Cai was awarded the Japan Cultural Design Prize in 1995 and the Golden Lion at the 48th Venice Biennale in 1999. In the following years, he has received the 7th Hiroshima Art Prize (2007), the 20th Fukuoka Asian Culture Prize (2009), and AICA’s first place for Best Project in a Public Space for Cai Guo-Qiang: Fallen Blossoms (2010). He also held the distinguished position as Director of Visual and Special Effects for the opening and closing ceremonies of the 2008 Summer Olympics in Beijing. In 2012, Cai was honored as one of five Laureates for the prestigious Praemium Imperiale, an award that recognizes lifetime achievement in the arts in categories not covered by the Nobel Prize. Additionally, he was also among the five artists who received the first U.S. Department of State - Medal of Arts award for his outstanding commitment to international cultural exchange.
Among his many solo exhibitions and projects include Cai Guo-Qiang on the Roof: Transparent Monument, Metropolitan Museum of Art, New York, 2006 and his retrospective I Want to Believe, which opened at the Solomon R. Guggenheim Museum, New York in February 2008 before traveling to the National Art Museum of China in Beijing in August 2008 and then to the Guggenheim Bilbao in March 2009. In 2011, Cai appeared in the solo exhibition Saraab at Mathaf: Arab Museum of Modern Art in Doha, Qatar, his first ever in a Middle Eastern country. In 2012, the artist appeared in three solo exhibitions: Sky Ladder (The Museum of Contemporary Art, Los Angeles), Spring (Zhejiang Art Museum, Hangzhou, China), and A Clan of Boats (Faurschou Foundation, Copenhagen, Denmark).
His first-ever solo exhibition in Brazil, Cai Guo-Qiang: Da Vincis do Povo, went on a three-city tour around the country in 2013. Traveling from Brasilia to São Paulo before reaching its final destination in Rio de Janeiro, it was the most visited exhibition by a living artist worldwide that year with over one million visitors. In October 2013, Cai created One Night Stand (Aventure d’un Soir), an explosion event for Nuit Blanche, a citywide art and culture festival organized by the city of Paris. In November 2013, his solo exhibition Falling Back to Earth opened at the Queensland Art Gallery | Gallery of Modern Art in Australia. In 2014, he created solo exhibitions The Ninth Wave at the Power Station of Art in Shanghai and Impromptu at Fundación Proa, in Buenos Aires. On January 24, 2015, he realized Life is a Milonga: Tango Fireworks for Argentina in the neighborhood of La Boca.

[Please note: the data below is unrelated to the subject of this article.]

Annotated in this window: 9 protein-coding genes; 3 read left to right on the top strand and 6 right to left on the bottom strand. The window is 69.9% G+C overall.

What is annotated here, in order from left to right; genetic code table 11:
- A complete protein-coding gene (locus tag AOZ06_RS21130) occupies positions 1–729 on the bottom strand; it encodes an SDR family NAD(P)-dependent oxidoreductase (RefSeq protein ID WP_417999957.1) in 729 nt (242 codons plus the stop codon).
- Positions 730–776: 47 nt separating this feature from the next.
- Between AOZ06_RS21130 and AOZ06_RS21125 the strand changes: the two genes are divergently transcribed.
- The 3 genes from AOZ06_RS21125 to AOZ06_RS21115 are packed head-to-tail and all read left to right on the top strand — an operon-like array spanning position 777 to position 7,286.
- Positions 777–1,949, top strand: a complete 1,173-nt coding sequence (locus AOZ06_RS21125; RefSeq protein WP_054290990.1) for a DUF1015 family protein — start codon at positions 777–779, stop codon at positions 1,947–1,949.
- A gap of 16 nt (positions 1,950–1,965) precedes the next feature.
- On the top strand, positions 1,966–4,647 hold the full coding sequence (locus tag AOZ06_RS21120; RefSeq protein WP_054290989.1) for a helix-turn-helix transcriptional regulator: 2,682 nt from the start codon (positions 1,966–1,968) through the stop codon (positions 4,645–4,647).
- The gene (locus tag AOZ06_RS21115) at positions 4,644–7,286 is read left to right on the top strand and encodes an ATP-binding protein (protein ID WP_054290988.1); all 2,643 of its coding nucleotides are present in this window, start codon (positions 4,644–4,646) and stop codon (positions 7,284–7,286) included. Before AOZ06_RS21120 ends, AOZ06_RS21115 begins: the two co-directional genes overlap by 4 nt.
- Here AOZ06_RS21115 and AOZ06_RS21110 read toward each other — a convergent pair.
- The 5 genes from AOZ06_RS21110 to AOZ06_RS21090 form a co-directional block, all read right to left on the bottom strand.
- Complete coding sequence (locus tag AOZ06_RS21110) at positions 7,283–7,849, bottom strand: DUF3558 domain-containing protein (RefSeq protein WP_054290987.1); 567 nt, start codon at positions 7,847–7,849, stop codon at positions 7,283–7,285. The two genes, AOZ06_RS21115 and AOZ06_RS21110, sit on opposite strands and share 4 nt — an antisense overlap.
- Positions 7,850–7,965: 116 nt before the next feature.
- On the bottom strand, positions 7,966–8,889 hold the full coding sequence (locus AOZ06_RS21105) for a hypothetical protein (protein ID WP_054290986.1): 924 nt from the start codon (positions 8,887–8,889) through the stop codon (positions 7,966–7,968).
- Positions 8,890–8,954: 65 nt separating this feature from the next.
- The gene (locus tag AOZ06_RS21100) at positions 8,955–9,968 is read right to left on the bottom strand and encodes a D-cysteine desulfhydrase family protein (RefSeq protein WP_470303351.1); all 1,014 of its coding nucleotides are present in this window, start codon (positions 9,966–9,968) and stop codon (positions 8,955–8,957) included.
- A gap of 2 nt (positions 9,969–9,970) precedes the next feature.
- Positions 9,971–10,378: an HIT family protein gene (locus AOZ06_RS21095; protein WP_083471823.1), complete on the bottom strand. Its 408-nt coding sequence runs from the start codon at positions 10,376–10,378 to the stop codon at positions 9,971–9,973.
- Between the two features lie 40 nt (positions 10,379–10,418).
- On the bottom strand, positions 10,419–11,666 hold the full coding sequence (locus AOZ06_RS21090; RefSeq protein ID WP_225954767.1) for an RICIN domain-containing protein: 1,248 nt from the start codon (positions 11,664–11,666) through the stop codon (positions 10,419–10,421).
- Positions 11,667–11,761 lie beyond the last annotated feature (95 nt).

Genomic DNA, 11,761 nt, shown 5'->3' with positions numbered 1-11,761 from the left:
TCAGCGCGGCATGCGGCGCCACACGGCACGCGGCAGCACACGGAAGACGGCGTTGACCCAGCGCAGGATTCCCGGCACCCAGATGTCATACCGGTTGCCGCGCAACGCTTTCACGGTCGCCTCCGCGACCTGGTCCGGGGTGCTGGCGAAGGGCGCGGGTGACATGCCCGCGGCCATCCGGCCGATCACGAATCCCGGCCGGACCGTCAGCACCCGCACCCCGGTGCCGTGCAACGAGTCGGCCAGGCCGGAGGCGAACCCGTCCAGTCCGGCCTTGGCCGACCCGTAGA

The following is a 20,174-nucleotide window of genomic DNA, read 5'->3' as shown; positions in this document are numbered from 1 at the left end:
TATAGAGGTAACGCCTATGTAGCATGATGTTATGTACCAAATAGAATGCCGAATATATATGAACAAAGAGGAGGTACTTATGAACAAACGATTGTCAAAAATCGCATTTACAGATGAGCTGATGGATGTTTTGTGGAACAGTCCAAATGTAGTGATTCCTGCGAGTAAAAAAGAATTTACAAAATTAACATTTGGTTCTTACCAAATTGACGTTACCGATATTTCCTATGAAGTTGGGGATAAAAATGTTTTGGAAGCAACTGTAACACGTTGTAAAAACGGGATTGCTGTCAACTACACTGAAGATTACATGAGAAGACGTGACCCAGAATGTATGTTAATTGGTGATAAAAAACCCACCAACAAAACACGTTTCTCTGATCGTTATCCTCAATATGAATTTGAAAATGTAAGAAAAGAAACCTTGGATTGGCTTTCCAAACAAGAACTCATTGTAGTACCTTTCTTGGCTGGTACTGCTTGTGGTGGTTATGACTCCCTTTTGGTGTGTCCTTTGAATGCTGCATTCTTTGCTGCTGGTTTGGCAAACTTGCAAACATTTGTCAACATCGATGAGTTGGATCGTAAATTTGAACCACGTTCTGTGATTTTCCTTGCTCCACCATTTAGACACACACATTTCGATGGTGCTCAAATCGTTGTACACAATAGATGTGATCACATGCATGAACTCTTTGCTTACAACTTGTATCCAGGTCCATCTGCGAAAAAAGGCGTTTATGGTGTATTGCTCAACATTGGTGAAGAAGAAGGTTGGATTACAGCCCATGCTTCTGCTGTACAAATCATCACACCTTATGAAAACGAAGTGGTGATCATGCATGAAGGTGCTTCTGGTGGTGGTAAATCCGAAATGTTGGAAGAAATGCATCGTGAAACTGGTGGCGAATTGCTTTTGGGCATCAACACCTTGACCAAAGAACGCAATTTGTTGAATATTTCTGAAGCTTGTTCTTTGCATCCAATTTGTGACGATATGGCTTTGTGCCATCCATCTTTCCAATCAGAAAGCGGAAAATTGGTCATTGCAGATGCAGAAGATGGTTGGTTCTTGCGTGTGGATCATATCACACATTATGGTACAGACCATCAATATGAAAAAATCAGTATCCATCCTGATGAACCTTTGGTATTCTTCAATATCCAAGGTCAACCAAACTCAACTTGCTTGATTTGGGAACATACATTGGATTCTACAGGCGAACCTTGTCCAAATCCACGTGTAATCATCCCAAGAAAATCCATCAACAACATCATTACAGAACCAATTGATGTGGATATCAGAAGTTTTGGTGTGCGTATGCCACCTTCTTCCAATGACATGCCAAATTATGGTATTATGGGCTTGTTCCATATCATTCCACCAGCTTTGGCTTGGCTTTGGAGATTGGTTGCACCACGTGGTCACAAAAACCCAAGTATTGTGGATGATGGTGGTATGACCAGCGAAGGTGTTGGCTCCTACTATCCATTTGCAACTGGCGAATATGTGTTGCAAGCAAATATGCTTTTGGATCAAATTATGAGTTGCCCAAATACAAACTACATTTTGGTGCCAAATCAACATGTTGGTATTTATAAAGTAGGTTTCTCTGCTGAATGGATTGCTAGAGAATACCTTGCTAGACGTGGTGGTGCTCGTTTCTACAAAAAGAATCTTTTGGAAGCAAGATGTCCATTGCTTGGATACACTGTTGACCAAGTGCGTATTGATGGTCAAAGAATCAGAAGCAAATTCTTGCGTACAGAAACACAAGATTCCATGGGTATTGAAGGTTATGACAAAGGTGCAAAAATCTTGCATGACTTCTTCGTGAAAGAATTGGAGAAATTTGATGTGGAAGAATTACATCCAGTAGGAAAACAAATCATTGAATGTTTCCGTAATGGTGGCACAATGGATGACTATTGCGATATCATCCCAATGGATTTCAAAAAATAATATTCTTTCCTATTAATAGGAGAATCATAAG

His most recent solo exhibition There and Back Again opened on July 11, 2015 at the Yokohama Museum of Art in Japan. Cai is currently participating in the 2015 Echigo-Tsumari Triennial with the solo exhibitions Penglai / Hōrai (open July 26) at the Satoyama Museum of Contemporary Art and Art Island at the Art Front Gallery, Tokyo (open July 27) and curating DMoCA 6: Thrown Rope for Japan – Peter Hutchinson in Tsunan Mountain Park, Niigata (open July 26).
Cai was the curator of the first China Pavilion at the 51st Venice Biennale in 2005. Since 2000, he has also converted unexpected spaces into small-scale exhibition venues for rural communities and small towns in different parts of the world. This Everything is Museum series includes: DMoCA (Dragon Museum of Contemporary Art , 2000) in Tsunan Mountain Park, Niigata Prefecture, Japan; UMoCA (Under Museum of Contemporary Art, 2001) in Colle di Val d’Elsa, Tuscany, Italy; BMoCA (Bunker Museum of Contemporary Art, 2004) on Kinmen Island, Taiwan; and SMoCA (Snake Museum of Contemporary Art, 2013) in Iwaki, Fukushima Prefecture, Japan.
He currently lives and works in New York.